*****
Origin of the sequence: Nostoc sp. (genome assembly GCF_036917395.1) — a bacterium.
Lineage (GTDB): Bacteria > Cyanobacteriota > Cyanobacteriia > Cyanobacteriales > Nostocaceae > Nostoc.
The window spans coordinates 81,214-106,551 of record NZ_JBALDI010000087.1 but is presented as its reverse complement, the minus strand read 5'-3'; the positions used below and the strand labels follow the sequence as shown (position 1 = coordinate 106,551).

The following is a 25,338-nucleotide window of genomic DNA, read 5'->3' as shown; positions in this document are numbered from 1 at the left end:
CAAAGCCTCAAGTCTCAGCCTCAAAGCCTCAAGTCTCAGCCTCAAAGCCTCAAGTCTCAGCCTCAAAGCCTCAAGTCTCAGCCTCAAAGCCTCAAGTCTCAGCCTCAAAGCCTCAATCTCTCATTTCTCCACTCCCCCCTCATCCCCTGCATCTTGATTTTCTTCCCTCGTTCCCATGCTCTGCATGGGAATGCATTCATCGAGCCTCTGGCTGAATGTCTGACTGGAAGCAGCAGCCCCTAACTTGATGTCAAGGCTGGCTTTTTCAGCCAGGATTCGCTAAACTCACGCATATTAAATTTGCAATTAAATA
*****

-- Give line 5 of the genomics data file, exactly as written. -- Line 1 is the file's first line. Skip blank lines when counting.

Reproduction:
CAAAGCCTCAAGTCTCAGCCTCAAAGCCTCAAGTCTCAGCCTCAAAGCCTCAAGTCTCAGCCTCAAAGCCTCAAGTCTCAGCCTCAAAGCCTCAAGTCTCAGCCTCAAAGCCTCAATCTCTCATTTCTCCACTCCCCCCTCATCCCCTGCATCTTGATTTTCTTCCCTCGTTCCCATGCTCTGCATGGGAATGCATTCATCGAGCCTCTGGCTGAATGTCTGACTGGAAGCAGCAGCCCCTAACTTGATGTCAAGGCTGGCTTTTTCAGCCAGGATTCGCTAAACTCACGCATATTAAATTTGCAATTAAATA